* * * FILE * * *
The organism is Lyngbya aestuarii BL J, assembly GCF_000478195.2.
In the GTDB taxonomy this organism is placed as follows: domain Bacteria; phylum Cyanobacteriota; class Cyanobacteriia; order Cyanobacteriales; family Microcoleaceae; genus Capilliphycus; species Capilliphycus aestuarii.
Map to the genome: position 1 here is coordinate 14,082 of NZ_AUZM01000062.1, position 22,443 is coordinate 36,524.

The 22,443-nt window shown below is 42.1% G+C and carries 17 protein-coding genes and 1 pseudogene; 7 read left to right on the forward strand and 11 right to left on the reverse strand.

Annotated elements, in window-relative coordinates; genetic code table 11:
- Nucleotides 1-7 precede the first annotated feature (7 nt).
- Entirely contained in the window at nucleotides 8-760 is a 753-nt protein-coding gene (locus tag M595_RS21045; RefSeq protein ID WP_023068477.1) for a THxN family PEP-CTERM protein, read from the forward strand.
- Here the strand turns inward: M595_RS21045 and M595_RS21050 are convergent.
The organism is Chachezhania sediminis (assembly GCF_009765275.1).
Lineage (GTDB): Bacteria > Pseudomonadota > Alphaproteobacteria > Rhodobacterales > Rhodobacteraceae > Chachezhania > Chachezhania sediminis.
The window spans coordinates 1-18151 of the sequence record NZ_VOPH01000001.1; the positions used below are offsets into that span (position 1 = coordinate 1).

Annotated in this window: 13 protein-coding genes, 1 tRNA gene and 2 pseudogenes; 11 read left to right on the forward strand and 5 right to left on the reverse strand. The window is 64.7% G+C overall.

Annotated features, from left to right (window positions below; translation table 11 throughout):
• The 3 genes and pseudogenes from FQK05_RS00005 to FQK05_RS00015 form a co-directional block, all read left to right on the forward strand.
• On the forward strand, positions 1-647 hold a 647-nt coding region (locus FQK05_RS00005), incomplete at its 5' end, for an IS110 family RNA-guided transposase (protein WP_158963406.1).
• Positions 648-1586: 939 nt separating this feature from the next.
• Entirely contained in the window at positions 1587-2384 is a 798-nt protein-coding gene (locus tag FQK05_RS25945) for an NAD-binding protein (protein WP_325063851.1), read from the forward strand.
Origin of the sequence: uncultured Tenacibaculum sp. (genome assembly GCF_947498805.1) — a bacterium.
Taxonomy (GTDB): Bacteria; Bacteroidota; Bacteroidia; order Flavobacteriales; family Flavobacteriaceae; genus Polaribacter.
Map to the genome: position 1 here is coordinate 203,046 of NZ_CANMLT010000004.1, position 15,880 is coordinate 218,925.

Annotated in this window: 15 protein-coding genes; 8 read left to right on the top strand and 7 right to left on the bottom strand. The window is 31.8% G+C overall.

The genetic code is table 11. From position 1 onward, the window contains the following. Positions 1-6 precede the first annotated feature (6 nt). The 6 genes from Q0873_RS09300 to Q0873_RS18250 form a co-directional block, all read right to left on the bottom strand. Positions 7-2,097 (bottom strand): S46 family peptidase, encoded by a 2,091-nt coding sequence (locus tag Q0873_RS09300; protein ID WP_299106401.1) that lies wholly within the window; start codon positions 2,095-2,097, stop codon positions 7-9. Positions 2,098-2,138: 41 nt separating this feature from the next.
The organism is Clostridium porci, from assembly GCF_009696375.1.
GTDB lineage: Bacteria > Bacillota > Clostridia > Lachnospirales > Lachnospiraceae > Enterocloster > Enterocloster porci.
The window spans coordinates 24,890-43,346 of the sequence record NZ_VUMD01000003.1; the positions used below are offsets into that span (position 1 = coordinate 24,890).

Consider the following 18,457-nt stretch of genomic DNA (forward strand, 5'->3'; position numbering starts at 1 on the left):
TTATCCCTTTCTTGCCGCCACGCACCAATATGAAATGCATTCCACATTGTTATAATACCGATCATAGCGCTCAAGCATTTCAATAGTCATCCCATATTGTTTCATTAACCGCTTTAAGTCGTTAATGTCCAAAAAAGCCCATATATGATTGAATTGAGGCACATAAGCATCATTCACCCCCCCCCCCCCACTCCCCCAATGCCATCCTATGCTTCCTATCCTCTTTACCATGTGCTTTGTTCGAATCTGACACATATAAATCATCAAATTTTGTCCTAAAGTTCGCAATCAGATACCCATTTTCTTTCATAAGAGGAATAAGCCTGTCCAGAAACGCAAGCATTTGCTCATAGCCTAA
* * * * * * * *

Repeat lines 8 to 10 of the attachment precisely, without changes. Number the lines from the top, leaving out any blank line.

- Here the strand turns inward: M595_RS21045 and M595_RS21050 are convergent.
The organism is Chachezhania sediminis (assembly GCF_009765275.1).
Lineage (GTDB): Bacteria > Pseudomonadota > Alphaproteobacteria > Rhodobacterales > Rhodobacteraceae > Chachezhania > Chachezhania sediminis.